Ever notice how a plate of pasta or chips and cheeseburgers doesn’t always make you feel full? This is because fast food and processed cereals have had their fibre stripped away to improve taste and shelf life. They sit into your stomach instead of moving into the intestine where they should be signalling the brain that the stomach is full. Anything that speeds food transit through the gut will make you feel fuller faster and reduce hunger and the amount eaten. The insoluble fiber in porridge does this. Its soluble fiber also helps by forming a sticky gel that delays stomach emptying which makes you feel fuller faster. Processed foods and cereals contain little of these or have it artificially added back in which doesn’t seem to work as well as when it is in its original form.

There was a study I found interesting on how water, milk, a yogurt drink and fruit juice drunk either before or with a meal would affect appetite, satiety (feeling full after eating) and the amount of food eaten. Milk reduced the overall  food intake and appetite while increasing the satiety (feeling full after meal) compared to a sweetened yogurt or fruit drink. But in all cases drinking water meant the overall calorie intake was less before and after the meal. One esteemed dietician in America suggested keeping to milk, water and tea only as the beverages of choice and leaving the rest out of our diets. Sugary beverages and even fruit juice are thought to be unnecessary additions to our diet that we might be better avoiding. Fruit it appears is best eaten whole rather than juiced or pulverised into a smoothie. Also I will add in here that fructose which is known simply as sugar when it comes to talking about our modern processed foods does not affect ghrelin release unlike other carbohydrates and proteins which lower ghrelin levels. So sweets and sugary drinks in the morning will not reduce the amount of food you are likely to consume later for lunch and dinner compared to the egg and porridge discussed earlier.

Is it better to spread out calorie intake over a period rather than breaking the day into say three solid meal times? One study used liquid meals of protein, fat and carbohydrates taken in a single go versus splitting it up into five smaller portions taken every half hour to examine this idea. No difference was found in how the food was burnt off meaning that splitting meals up across the day has little effect on avoiding hunger later in the day or keeping up your energy. In fact where the food was consumed in a single go the people reported great and longer lasting fullness.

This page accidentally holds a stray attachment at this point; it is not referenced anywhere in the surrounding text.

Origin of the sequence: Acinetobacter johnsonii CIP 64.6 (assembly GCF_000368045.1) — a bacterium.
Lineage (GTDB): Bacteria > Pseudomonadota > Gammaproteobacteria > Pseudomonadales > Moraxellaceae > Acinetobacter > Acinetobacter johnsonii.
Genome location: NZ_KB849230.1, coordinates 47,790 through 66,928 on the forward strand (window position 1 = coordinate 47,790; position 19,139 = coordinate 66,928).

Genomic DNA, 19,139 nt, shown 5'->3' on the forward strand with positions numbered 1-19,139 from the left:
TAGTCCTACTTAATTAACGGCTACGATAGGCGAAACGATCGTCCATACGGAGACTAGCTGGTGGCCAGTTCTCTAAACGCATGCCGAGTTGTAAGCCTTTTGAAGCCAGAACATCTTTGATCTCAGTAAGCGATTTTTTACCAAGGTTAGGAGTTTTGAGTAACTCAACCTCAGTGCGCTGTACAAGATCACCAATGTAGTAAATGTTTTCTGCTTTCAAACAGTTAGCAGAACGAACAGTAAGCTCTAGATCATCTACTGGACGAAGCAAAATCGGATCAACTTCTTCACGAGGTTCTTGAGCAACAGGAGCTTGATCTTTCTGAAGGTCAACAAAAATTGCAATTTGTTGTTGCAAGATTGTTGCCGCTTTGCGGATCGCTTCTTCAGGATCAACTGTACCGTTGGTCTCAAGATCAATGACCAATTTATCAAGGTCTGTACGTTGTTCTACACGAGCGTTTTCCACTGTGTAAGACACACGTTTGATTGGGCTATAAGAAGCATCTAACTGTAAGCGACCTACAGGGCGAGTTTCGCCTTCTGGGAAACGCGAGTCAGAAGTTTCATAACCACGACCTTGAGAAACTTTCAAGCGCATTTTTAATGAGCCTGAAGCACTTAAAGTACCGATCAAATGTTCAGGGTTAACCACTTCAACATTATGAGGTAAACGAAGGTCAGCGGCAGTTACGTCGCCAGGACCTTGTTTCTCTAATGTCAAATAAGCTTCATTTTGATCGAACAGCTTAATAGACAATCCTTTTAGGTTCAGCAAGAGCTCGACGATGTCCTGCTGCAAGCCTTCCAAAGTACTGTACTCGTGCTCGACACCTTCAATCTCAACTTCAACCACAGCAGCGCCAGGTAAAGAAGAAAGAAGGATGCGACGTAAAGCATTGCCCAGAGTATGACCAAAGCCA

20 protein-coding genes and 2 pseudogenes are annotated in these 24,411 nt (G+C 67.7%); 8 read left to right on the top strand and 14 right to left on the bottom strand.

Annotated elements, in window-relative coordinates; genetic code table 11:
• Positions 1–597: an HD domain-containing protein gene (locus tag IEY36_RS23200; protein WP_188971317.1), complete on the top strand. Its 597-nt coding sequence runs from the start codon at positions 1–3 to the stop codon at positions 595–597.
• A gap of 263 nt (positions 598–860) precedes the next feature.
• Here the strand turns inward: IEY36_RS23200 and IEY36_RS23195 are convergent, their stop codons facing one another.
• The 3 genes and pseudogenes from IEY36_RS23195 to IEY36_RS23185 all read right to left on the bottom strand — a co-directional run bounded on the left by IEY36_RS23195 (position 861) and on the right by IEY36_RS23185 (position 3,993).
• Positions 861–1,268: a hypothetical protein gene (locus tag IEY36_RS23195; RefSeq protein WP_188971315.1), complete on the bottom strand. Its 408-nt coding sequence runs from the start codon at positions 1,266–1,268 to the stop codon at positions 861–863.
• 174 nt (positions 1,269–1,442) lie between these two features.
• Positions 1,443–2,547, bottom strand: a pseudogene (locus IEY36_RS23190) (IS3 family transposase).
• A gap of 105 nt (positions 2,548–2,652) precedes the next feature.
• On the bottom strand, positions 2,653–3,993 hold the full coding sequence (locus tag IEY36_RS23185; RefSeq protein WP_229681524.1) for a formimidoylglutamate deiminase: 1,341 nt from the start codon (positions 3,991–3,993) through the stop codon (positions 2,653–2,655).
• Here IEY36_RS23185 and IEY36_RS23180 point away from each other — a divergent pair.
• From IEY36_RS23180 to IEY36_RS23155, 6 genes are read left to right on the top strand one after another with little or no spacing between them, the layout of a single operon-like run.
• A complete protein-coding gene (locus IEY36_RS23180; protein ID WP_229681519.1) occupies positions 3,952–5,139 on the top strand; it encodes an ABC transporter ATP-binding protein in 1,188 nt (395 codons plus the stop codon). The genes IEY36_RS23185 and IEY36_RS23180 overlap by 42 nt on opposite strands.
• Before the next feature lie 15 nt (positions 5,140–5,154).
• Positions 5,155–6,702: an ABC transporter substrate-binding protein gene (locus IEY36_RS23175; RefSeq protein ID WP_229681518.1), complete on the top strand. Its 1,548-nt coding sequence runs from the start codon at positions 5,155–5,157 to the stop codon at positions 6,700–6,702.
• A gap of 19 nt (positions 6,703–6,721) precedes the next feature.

We often hear about losing weight by different approaches (intermittent or irregular dieting versus continuous dieting). A study tried to determine the effect of this on the body’s systems and discovered little difference in how the body was reacting to the weight loss. The people who achieved the same weight loss by dieting on and off seemed to be under no greater or lesser drive by their bodies to regain weight than those who had dieted in a more consistent manner. To me this study shows the power of habit. Studies have shown that consistent dieting has a greater chance of success but this study shows there is no biological measurement (in terms of hunger hormone, insulin levels) to account for it. Making lifestyle changes your everyday practice is the way to sustain weight loss because the likelihood that all lost weight will be regained is simply the reflection of how likely you are to return to old habits if you haven’t been practicing new ones.

So in summary breakfast is still the main meal of the day. Don’t skip it and try to have healthy oats and maybe an egg as a large part of it, though don’t forget your daily intake of whole fruit. We in LloydsPharmacy are here to support you in attaining a healthy lifestyle and so we can advise you on your diet, help motivate you and supply a range of products that will boost the positive changes you make in your daily life. Chromium is supposed to aid in reducing cravings by enhancing insulin function and effect in the body. Our pharmacies can supply this in more than one brand (Sona or Pharmanord). Products such as Miss Fit Skinny Tea and XLS Medical have proven popular among customers who are making healthy changes in their diets. We have Change Your Health Direction experts in each store so please pop in and tell us how you are doing and ask us how we can help.